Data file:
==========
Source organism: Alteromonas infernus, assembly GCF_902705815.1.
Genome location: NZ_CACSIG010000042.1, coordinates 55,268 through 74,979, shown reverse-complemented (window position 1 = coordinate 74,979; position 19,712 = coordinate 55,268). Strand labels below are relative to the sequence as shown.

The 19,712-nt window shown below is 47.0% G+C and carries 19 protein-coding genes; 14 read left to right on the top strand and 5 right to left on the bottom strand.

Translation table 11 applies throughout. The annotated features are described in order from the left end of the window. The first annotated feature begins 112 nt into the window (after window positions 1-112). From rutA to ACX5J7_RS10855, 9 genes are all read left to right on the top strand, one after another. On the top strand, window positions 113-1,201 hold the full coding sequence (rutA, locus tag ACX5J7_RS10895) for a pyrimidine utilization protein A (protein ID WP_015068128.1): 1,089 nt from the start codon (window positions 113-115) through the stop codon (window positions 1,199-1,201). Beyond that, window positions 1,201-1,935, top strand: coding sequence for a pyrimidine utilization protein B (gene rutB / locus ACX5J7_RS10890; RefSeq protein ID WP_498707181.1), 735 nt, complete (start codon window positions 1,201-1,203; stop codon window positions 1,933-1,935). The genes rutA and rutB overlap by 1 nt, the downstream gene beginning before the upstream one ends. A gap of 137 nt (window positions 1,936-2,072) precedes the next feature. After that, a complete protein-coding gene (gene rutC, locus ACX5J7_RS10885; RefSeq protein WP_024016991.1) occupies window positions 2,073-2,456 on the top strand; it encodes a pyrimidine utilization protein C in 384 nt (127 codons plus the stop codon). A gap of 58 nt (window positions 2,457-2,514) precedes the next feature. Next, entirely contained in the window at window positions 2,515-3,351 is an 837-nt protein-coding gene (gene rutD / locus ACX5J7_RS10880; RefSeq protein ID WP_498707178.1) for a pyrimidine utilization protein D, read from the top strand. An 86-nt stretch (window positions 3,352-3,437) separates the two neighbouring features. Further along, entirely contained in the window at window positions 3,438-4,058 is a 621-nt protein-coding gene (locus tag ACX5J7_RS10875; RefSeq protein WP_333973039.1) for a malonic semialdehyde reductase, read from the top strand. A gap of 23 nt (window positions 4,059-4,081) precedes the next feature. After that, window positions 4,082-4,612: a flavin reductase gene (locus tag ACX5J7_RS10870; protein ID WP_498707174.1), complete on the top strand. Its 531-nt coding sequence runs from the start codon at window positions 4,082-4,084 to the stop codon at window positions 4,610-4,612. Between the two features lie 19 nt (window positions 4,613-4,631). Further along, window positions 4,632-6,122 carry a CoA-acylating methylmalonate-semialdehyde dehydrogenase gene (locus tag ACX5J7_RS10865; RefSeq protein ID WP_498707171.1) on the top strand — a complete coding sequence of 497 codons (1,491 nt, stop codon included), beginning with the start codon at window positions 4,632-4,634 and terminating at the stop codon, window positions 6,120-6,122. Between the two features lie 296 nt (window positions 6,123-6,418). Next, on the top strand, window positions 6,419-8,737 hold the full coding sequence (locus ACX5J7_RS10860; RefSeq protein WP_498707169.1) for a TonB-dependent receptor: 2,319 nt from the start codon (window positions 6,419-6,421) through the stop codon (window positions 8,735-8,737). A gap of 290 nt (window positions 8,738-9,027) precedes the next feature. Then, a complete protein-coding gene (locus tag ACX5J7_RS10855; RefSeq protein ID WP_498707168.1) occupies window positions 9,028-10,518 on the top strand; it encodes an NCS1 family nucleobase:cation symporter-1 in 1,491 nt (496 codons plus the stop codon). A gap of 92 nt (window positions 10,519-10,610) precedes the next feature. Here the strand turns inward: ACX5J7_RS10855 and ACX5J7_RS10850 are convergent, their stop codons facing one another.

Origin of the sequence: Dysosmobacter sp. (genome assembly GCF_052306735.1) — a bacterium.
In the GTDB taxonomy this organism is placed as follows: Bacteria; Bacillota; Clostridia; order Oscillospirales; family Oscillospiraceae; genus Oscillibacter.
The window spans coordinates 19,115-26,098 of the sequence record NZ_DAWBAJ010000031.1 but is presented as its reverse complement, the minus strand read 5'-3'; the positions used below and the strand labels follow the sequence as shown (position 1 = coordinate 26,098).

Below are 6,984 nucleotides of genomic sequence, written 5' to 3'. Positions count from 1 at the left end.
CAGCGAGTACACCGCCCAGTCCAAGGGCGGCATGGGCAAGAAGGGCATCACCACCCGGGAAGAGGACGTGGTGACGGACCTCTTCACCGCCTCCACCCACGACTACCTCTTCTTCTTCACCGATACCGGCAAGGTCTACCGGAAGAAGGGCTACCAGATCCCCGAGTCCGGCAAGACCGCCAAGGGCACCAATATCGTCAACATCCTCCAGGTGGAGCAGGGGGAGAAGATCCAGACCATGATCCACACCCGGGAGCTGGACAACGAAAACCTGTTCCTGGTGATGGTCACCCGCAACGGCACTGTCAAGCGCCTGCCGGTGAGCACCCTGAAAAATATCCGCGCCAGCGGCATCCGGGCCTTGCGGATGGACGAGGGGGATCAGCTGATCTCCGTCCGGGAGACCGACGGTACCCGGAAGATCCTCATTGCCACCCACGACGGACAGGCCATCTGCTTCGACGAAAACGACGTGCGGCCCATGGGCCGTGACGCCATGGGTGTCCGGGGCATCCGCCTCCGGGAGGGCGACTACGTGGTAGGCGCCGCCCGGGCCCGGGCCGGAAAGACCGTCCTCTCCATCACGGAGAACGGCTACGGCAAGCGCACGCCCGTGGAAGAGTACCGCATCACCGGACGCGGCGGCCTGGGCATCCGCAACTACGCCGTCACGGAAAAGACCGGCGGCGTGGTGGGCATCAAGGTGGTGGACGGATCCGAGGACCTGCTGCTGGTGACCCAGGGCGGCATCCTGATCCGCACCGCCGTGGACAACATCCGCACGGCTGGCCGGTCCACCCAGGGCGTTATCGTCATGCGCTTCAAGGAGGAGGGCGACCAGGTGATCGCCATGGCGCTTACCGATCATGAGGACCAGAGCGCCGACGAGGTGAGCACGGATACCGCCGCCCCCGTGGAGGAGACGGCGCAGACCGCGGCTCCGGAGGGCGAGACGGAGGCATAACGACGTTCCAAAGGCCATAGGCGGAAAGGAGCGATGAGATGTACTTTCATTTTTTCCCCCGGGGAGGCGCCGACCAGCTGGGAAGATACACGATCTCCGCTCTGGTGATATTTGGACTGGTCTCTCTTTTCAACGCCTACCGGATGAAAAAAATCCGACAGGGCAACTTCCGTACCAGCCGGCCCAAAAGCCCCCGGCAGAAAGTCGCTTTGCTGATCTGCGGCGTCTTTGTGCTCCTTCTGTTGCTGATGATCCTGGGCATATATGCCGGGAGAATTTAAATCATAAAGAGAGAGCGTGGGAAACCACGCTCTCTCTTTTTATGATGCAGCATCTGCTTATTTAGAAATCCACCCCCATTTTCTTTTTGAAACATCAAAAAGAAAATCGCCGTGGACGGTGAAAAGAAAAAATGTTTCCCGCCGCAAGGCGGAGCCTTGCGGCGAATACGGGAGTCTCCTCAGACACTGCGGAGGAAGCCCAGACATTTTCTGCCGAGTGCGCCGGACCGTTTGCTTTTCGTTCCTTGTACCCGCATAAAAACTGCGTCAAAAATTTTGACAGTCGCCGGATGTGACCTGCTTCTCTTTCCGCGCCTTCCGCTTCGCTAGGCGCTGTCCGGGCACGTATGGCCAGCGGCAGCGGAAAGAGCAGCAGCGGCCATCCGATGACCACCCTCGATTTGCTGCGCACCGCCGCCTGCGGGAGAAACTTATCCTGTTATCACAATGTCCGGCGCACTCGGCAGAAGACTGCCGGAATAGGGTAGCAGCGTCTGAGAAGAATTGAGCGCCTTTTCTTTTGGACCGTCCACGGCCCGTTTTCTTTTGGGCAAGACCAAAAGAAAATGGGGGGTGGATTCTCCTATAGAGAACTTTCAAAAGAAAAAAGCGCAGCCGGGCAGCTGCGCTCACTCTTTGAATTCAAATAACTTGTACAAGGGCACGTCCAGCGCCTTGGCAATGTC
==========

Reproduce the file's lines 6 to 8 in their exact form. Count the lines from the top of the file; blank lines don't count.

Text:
In the GTDB taxonomy this organism is placed as follows: Bacteria; Bacillota; Clostridia; order Oscillospirales; family Oscillospiraceae; genus Oscillibacter.
The window spans coordinates 19,115-26,098 of the sequence record NZ_DAWBAJ010000031.1 but is presented as its reverse complement, the minus strand read 5'-3'; the positions used below and the strand labels follow the sequence as shown (position 1 = coordinate 26,098).

Below are 6,984 nucleotides of genomic sequence, written 5' to 3'. Positions count from 1 at the left end.